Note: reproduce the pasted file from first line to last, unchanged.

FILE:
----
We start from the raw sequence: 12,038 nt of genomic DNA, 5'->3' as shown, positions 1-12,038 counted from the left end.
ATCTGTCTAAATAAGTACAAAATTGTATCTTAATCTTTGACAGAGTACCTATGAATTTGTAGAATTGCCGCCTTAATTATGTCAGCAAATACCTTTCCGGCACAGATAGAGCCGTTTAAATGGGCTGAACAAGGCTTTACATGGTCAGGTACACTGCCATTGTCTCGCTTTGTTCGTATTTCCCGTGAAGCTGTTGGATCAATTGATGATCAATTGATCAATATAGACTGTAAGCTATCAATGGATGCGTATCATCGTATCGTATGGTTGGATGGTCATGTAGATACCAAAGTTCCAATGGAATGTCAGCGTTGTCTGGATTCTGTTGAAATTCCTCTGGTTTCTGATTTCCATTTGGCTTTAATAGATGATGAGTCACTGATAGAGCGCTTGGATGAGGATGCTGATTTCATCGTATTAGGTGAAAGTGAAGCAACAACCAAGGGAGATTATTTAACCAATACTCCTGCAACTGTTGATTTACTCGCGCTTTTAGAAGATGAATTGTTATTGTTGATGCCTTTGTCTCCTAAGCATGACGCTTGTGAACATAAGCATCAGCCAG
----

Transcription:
We start from the raw sequence: 12,038 nt of genomic DNA, 5'->3' as shown, positions 1-12,038 counted from the left end.
ATCTGTCTAAATAAGTACAAAATTGTATCTTAATCTTTGACAGAGTACCTATGAATTTGTAGAATTGCCGCCTTAATTATGTCAGCAAATACCTTTCCGGCACAGATAGAGCCGTTTAAATGGGCTGAACAAGGCTTTACATGGTCAGGTACACTGCCATTGTCTCGCTTTGTTCGTATTTCCCGTGAAGCTGTTGGATCAATTGATGATCAATTGATCAATATAGACTGTAAGCTATCAATGGATGCGTATCATCGTATCGTATGGTTGGATGGTCATGTAGATACCAAAGTTCCAATGGAATGTCAGCGTTGTCTGGATTCTGTTGAAATTCCTCTGGTTTCTGATTTCCATTTGGCTTTAATAGATGATGAGTCACTGATAGAGCGCTTGGATGAGGATGCTGATTTCATCGTATTAGGTGAAAGTGAAGCAACAACCAAGGGAGATTATTTAACCAATACTCCTGCAACTGTTGATTTACTCGCGCTTTTAGAAGATGAATTGTTATTGTTGATGCCTTTGTCTCCTAAGCATGACGCTTGTGAACATAAGCATCAGCCAG